With Android, you can go nuts loading new launchers, new dialers, hell even a new operating system on most (not all!) models. You can customize the phone to your heart's content. But if you get a new one made by a new manufacturer or even one loaded with a custom launcher, you might find there's a learning curve, because your deep knowledge of Sense UI might not apply to something running Go Launcher or Blur or whatever.

    Personally, I like the freedom of choosing hardware specs (iPhone screen is too small to support a screen-based keyboard for my large hands), the freedom to change the UI (trying out different keyboards to see what I like, playing with different launchers), and not needing to have iTunes (no Windows or Mac machine to run it on anyway). I don't need to install anything on any computer to use my phone.

    With that, I accept that loading music to my Android is a little more work (nothing "manages" it for me, I use a file manager and mass storage support to drag-and-drop what I want on there). I accept that the OS might have rough edges like needing to know I need to create a folder called "ringtones" to use my own MP3s as ringtones. I accept that my phone is not automatically and completely backed up every time I plug it into my home computer.

    These are costs I gladly pay for a phone that I have more control over.

    They may not be costs you want to pay.

    Go to the store, take a demonstration iPhone off the shelf, and play with it. Spend some time with it. Make a few calls. Send a few texts to your current phone. Type the opening paragraph to your new novel. Videoconference. Ask yourself if this phone, as it stands, is something you want to spend some time using. Ask yourself if you have a machine that can run iTunes and if you really want to have to install it, with the benefit being that app and music management gets a lot easier in return.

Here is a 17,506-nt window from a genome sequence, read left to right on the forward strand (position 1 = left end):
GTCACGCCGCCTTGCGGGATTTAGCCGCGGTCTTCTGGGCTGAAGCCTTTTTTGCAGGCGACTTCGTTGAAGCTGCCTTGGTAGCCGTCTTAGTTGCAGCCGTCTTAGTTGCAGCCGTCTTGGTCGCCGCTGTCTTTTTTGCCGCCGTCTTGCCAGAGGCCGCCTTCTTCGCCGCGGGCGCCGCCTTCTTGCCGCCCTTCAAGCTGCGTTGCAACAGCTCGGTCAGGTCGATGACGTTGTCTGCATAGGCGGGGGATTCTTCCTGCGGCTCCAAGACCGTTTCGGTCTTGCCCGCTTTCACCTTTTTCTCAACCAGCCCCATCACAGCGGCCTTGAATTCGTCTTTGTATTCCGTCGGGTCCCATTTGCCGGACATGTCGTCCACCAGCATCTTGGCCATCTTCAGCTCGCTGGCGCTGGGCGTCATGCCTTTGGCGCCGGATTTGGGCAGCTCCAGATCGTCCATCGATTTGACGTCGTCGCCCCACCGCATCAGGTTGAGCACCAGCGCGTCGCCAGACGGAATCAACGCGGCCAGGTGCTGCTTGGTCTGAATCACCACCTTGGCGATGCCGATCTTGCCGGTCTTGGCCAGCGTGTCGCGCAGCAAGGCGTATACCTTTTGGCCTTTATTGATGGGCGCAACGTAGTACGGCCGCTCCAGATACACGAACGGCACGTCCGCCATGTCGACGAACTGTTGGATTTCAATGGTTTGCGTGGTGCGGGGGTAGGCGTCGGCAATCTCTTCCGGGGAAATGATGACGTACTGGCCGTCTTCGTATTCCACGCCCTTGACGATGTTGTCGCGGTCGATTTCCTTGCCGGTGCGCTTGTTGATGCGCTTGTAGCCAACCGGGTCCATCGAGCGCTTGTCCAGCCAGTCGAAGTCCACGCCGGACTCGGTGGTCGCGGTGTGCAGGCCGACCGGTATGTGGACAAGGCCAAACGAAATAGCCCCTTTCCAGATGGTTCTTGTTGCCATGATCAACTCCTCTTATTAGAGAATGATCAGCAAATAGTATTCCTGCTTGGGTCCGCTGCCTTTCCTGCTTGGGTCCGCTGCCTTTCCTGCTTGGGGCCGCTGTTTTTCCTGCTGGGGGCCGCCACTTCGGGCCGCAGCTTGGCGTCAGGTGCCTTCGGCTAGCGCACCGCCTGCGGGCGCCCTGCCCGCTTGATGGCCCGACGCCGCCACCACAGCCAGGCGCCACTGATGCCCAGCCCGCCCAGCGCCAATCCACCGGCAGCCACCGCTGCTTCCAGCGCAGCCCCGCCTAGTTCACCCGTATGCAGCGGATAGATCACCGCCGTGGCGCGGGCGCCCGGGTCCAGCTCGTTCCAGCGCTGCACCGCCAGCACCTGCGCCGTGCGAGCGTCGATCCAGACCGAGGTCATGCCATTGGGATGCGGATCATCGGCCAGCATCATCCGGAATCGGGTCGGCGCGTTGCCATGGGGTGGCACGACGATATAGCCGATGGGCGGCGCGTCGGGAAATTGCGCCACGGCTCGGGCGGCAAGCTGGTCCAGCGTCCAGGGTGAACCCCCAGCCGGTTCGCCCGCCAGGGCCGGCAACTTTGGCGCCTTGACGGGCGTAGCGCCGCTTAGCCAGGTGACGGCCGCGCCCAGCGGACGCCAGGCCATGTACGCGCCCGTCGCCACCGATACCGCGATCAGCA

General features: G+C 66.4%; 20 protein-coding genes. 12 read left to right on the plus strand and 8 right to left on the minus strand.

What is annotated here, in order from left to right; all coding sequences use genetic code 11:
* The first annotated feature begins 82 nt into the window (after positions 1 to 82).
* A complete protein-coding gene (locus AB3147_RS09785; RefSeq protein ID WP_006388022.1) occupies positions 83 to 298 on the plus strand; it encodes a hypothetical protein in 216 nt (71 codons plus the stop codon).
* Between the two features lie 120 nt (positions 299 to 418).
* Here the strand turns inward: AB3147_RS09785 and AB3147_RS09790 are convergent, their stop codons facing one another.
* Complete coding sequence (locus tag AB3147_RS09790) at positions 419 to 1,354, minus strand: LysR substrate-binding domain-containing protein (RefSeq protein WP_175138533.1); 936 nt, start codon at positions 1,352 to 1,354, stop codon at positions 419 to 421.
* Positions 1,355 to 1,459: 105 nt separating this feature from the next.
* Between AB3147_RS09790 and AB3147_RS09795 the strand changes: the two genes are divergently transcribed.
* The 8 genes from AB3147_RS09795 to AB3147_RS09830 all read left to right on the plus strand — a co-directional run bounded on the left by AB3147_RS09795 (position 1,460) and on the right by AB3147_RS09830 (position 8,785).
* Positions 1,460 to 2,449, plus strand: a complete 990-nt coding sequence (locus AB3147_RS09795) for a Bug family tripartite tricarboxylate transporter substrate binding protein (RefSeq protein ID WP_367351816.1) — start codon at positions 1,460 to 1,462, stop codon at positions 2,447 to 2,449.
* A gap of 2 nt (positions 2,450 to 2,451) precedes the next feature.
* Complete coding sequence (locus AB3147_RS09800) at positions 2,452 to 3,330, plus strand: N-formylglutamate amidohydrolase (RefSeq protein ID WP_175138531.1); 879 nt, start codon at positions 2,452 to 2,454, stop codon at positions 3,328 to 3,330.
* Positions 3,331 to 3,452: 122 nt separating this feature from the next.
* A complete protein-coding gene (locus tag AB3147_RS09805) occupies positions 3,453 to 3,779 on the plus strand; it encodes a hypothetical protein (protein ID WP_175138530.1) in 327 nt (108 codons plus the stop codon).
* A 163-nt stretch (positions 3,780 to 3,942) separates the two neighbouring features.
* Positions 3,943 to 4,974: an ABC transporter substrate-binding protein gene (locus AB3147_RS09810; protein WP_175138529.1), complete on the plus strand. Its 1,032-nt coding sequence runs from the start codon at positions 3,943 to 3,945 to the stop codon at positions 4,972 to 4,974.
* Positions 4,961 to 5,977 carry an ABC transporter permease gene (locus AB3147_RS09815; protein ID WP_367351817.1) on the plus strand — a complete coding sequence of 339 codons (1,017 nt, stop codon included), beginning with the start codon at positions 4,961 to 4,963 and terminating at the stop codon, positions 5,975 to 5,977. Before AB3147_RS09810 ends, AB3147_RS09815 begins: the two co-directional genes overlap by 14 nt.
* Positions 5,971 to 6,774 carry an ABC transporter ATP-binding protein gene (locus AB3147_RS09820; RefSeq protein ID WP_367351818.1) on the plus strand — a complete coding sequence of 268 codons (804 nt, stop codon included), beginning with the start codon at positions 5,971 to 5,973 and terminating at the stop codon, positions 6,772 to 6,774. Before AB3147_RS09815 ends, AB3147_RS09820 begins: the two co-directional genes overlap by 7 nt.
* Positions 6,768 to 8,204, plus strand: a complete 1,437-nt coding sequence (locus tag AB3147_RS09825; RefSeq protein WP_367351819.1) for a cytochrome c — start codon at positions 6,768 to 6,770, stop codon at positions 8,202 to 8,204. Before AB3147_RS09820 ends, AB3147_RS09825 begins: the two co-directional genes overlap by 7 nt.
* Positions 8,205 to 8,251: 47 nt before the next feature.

msokad, NotJustAPhone and rocco225 like this.
    10-21-2011 04:07 PM
  6. taylorz_412's Avatar
    Its such a hard decision to make the make the iPhone so appealing when I know il be missing a few things from android

    sent from my BAMFD BOLT using tapatalk
    Chiefmcfuz likes this.
    10-21-2011 04:57 PM
  7. FrankXS's Avatar
    So I am happy with my tbolt I'm rooted and loving it but I justt want to try an iPhone everyone that I know that has one seems so happy should I jump ship or stick around with the android comunity that i know and love?

    sent from my BAMFD BOLT using tapatalk
    To me, it's not about the "community", it's about the phone. Just my opinion. Maybe the dev community, but not the forums in general.

    Personally, I am so happy I have reached a plateau with my TBolt. Basically, "everything just works". Using the stock OTA Gingerbread and VZW Visual Voicemail. Boring, I know But besides everything just working, I also have the latest Flash technology (great for the plethora of websites that use Flash LOGIN SCREENS now) and the latest 4G technology (great for those emails with attachments and downloading PDFs that you need, etc.). Love Blockbuster and Netflix and NFL Mobile on the big 4.3" screen. And, without "buffering", due to the 4G network. It sure is nice using the FREE turn by turn speaking navigation provided by Google. It's good that Wifi is not required for video chat.

    I dunno if I'd call it a "chance" to get an iPhone

    Not for me. I'm as happy as a fly on.... err... a pig in.... err... well, pretty happy now!

    -Frank
    10-21-2011 05:40 PM
  8. taylorz_412's Avatar
    i know 4g lte and the big screen would be the biggest things i would miss but i dont know if i can leave this phone its just grown on me and i love the freedom of android and being rooted im thinking im gonna really have to think this one over
    10-21-2011 05:49 PM
  9. mightyfacundo's Avatar
    What about the iPhone appeals to you so much? What about the Thunderbolt don't you like? You seem to genuinely like your Bolt, so I'm wondering why you're itching to make the switch.
    10-21-2011 07:42 PM
  10. dragonsamus's Avatar
    You should try it. It sounds like you want to. Just remember, the grass is not always greener.